“Ms Lowe said everyone knew the construction phase, that which saw thousands more people flood to the west and mining companies paying once-in-a-lifetime wages, would end. What they did not anticipate was that it would coincide with a dramatic plunge in Chinese demand for iron ore — an appetite that had once seemed insatiable — meaning a free fall in the resource price and mass job losses.”

“What is causing so much dissatisfaction with the housing market? Well, the provision of housing these days in large part, no longer fulfils a social function to provide people with homes within their budget. Instead, it has become a tool of wealth creation – for ‘investors’, financial institutions, speculators, and of course the developers. Investors and speculators buy the finished luxury houses and condominiums in the hope of long-term wealth accumulation. Speculators count on rising land prices. The banks earn loads of interest. The developers earn their profits and run.”

“This wealth accumulation from property has contributed to high income and wealth inequality. It didn’t matter if these luxury homes were left vacant or unoccupied by their wealthy buyers; in the past, rising prices more than made up for any lack of rental income – even as many ordinary Malaysians could only dream of buying their own homes.”

“This problem of property-based wealth accumulation is hitting cities around the world. It was only yesterday that I saw an ad in a local newspaper advertising real estate as an investment in the Kensington area of London. Coincidentally, the Guardian carried an article about a UN report on housing a couple of days ago, pointing out that the number of vacant units in the Kensington area had risen by 40 per cent.”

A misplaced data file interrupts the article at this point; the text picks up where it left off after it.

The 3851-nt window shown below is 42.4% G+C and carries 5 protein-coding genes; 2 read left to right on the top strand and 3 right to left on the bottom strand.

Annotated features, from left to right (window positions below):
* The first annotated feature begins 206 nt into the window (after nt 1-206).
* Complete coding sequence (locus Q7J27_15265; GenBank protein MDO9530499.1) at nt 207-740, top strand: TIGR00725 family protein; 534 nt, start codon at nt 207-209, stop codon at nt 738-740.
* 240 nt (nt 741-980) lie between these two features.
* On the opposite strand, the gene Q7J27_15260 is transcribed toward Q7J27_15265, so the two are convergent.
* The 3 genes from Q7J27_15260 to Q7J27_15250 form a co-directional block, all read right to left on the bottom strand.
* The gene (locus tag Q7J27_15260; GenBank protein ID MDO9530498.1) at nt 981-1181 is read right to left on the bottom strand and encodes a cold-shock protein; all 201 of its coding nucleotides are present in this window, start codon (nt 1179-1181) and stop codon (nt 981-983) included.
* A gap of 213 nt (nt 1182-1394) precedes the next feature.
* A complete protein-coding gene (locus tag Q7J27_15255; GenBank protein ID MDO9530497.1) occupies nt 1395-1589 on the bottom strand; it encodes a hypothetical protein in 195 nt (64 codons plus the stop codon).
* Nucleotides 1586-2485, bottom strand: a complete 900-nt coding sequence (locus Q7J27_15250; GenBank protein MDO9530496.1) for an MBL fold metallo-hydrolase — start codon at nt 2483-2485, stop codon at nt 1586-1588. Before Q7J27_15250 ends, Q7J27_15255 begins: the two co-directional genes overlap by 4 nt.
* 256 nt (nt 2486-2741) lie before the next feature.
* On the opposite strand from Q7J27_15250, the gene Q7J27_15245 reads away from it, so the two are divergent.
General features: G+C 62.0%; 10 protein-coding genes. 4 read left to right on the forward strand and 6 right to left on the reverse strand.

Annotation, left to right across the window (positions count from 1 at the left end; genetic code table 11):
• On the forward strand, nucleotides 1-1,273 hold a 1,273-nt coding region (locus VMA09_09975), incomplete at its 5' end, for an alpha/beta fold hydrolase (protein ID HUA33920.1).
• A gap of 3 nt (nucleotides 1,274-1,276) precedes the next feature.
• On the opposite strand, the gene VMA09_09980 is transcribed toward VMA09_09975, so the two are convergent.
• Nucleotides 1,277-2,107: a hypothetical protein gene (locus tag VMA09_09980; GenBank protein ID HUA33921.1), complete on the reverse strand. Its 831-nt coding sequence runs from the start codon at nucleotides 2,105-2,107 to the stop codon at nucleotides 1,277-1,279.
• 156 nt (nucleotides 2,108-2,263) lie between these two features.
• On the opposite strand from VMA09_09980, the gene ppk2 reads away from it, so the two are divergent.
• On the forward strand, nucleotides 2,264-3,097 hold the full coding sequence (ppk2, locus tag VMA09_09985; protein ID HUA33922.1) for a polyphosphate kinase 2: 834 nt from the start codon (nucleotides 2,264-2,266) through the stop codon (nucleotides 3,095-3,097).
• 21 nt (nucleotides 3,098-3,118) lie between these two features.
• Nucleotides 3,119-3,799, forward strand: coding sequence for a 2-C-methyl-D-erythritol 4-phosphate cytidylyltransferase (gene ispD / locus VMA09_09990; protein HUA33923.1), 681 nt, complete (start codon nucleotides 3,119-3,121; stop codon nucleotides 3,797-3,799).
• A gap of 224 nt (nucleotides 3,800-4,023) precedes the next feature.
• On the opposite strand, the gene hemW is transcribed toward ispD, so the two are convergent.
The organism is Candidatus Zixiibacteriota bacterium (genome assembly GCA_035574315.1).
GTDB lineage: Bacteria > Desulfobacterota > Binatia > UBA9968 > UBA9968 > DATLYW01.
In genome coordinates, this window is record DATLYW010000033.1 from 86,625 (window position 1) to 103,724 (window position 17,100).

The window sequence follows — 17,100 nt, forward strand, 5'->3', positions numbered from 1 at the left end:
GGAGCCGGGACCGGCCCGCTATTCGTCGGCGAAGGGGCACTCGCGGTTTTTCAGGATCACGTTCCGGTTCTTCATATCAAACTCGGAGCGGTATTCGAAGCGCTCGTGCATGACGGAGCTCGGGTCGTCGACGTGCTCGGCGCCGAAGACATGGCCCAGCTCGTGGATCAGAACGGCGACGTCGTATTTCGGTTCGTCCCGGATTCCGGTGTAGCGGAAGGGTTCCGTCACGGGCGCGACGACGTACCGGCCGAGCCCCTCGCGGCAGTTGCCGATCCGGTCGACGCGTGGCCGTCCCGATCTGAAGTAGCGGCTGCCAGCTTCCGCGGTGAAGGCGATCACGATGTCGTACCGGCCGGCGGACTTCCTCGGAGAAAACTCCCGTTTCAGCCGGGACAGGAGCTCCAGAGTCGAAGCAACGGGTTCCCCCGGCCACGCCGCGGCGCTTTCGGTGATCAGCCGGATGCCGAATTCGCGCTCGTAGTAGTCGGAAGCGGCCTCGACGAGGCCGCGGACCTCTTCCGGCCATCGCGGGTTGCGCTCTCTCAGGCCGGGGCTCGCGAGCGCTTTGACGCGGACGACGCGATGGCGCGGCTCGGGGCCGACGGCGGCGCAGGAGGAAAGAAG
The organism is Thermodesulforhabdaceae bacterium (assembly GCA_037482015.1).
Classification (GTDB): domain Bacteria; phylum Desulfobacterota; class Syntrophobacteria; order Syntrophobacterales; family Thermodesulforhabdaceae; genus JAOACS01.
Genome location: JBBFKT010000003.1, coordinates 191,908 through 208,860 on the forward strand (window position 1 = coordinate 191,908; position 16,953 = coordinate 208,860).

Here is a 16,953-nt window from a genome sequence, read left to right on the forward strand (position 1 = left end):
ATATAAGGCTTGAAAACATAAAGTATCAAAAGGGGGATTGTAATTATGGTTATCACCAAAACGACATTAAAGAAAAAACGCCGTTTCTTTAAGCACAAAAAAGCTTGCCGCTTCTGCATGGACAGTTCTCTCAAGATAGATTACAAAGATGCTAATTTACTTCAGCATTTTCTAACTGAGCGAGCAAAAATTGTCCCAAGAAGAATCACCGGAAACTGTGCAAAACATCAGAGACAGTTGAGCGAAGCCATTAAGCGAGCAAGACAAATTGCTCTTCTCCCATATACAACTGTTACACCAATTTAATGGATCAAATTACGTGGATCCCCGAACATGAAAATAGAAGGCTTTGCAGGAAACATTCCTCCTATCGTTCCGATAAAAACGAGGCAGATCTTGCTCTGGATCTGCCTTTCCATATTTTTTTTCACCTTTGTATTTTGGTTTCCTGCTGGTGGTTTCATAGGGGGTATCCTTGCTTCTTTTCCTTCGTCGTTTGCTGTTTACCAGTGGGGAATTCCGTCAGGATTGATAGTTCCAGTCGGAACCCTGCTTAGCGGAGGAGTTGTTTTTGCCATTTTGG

“The UN special rapporteur on housing Leilani Farha is due to present a damning report on the commodification of housing at the UN Human Rights Council in Geneva: ‘Housing has lost its social function and is seen instead as a vehicle for wealth and asset growth. It has become a financial commodity, robbed of its connection to community, dignity and the idea of home.’”

“Her report examines how housing, representing almost half of all global assets and more than twice global GDP, has become a repository for global capital, and the impact of the commodification of housing on affordability and homelessness. ‘The financial world has essentially operated without any consideration of housing as a human right and States are complicit: they have supported financial markets in a way that has made housing unaffordable for most residents.’”

“‘This is an issue of accountability,’ she says. ‘Government accountability to international human rights obligations has been replaced with accountability to markets and investors.’ Very little of this is likely to be reported in the corporate mainstream media, which earn a lot of ad revenue from developers and are loathe to say anything negative about the property market. Even today, property gurus are still talking up the market, despite the visible evidence of so many unoccupied high-end homes and commercial or retail lots pointing to a slump. Hardly anyone in the property sector will use the S-word (Slump) or the G-word (Glut).”